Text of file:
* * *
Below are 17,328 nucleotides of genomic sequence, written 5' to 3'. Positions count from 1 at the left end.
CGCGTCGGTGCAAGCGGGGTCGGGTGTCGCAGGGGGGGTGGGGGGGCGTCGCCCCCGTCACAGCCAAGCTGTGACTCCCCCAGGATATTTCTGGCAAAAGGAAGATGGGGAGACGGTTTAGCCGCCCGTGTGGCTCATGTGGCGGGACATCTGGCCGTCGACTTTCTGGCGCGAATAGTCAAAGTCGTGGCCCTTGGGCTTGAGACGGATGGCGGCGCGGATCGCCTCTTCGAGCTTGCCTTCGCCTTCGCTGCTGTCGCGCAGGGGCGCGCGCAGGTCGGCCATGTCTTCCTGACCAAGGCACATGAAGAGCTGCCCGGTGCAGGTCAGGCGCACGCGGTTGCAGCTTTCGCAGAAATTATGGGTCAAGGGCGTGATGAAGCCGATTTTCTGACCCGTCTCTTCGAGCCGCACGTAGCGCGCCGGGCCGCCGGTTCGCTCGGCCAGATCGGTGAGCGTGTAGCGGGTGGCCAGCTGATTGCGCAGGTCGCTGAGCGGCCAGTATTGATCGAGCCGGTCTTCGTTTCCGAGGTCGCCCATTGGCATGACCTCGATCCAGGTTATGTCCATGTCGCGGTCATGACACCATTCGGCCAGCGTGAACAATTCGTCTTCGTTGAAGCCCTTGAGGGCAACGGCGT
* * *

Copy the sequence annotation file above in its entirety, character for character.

Below are 17,328 nucleotides of genomic sequence, written 5' to 3'. Positions count from 1 at the left end.
CGCGTCGGTGCAAGCGGGGTCGGGTGTCGCAGGGGGGGTGGGGGGGCGTCGCCCCCGTCACAGCCAAGCTGTGACTCCCCCAGGATATTTCTGGCAAAAGGAAGATGGGGAGACGGTTTAGCCGCCCGTGTGGCTCATGTGGCGGGACATCTGGCCGTCGACTTTCTGGCGCGAATAGTCAAAGTCGTGGCCCTTGGGCTTGAGACGGATGGCGGCGCGGATCGCCTCTTCGAGCTTGCCTTCGCCTTCGCTGCTGTCGCGCAGGGGCGCGCGCAGGTCGGCCATGTCTTCCTGACCAAGGCACATGAAGAGCTGCCCGGTGCAGGTCAGGCGCACGCGGTTGCAGCTTTCGCAGAAATTATGGGTCAAGGGCGTGATGAAGCCGATTTTCTGACCCGTCTCTTCGAGCCGCACGTAGCGCGCCGGGCCGCCGGTTCGCTCGGCCAGATCGGTGAGCGTGTAGCGGGTGGCCAGCTGATTGCGCAGGTCGCTGAGCGGCCAGTATTGATCGAGCCGGTCTTCGTTTCCGAGGTCGCCCATTGGCATGACCTCGATCCAGGTTATGTCCATGTCGCGGTCATGACACCATTCGGCCAGCGTGAACAATTCGTCTTCGTTGAAGCCCTTGAGGGCAACGGCGT